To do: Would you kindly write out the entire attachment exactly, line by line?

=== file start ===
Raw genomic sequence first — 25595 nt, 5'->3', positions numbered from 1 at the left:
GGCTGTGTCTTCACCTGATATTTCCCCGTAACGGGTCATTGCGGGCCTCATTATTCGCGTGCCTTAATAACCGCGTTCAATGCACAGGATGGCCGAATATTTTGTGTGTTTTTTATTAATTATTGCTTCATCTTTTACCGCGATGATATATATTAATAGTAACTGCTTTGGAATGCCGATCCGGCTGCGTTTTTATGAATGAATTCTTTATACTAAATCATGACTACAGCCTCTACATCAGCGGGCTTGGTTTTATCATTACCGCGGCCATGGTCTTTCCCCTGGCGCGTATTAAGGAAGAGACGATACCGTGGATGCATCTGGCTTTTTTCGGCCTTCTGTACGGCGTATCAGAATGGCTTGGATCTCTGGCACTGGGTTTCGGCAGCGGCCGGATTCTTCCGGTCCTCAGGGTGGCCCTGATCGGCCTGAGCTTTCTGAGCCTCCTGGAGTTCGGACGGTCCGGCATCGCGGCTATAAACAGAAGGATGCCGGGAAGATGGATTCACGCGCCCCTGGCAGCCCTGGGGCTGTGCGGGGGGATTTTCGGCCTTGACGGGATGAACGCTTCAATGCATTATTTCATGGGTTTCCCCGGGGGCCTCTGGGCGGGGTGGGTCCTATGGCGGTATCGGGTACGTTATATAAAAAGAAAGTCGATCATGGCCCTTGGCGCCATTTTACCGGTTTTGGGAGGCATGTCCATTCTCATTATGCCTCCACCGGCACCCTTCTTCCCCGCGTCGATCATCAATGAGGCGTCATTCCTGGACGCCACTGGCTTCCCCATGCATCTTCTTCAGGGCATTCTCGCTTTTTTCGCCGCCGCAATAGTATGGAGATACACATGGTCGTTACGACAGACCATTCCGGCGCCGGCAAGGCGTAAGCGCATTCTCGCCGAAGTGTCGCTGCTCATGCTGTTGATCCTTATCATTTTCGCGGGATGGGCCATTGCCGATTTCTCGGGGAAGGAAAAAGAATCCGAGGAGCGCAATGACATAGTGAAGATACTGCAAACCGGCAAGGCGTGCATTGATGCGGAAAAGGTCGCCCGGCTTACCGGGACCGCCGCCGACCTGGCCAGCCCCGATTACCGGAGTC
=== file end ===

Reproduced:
Raw genomic sequence first — 25595 nt, 5'->3', positions numbered from 1 at the left:
GGCTGTGTCTTCACCTGATATTTCCCCGTAACGGGTCATTGCGGGCCTCATTATTCGCGTGCCTTAATAACCGCGTTCAATGCACAGGATGGCCGAATATTTTGTGTGTTTTTTATTAATTATTGCTTCATCTTTTACCGCGATGATATATATTAATAGTAACTGCTTTGGAATGCCGATCCGGCTGCGTTTTTATGAATGAATTCTTTATACTAAATCATGACTACAGCCTCTACATCAGCGGGCTTGGTTTTATCATTACCGCGGCCATGGTCTTTCCCCTGGCGCGTATTAAGGAAGAGACGATACCGTGGATGCATCTGGCTTTTTTCGGCCTTCTGTACGGCGTATCAGAATGGCTTGGATCTCTGGCACTGGGTTTCGGCAGCGGCCGGATTCTTCCGGTCCTCAGGGTGGCCCTGATCGGCCTGAGCTTTCTGAGCCTCCTGGAGTTCGGACGGTCCGGCATCGCGGCTATAAACAGAAGGATGCCGGGAAGATGGATTCACGCGCCCCTGGCAGCCCTGGGGCTGTGCGGGGGGATTTTCGGCCTTGACGGGATGAACGCTTCAATGCATTATTTCATGGGTTTCCCCGGGGGCCTCTGGGCGGGGTGGGTCCTATGGCGGTATCGGGTACGTTATATAAAAAGAAAGTCGATCATGGCCCTTGGCGCCATTTTACCGGTTTTGGGAGGCATGTCCATTCTCATTATGCCTCCACCGGCACCCTTCTTCCCCGCGTCGATCATCAATGAGGCGTCATTCCTGGACGCCACTGGCTTCCCCATGCATCTTCTTCAGGGCATTCTCGCTTTTTTCGCCGCCGCAATAGTATGGAGATACACATGGTCGTTACGACAGACCATTCCGGCGCCGGCAAGGCGTAAGCGCATTCTCGCCGAAGTGTCGCTGCTCATGCTGTTGATCCTTATCATTTTCGCGGGATGGGCCATTGCCGATTTCTCGGGGAAGGAAAAAGAATCCGAGGAGCGCAATGACATAGTGAAGATACTGCAAACCGGCAAGGCGTGCATTGATGCGGAAAAGGTCGCCCGGCTTACCGGGACCGCCGCCGACCTGGCCAGCCCCGATTACCGGAGTC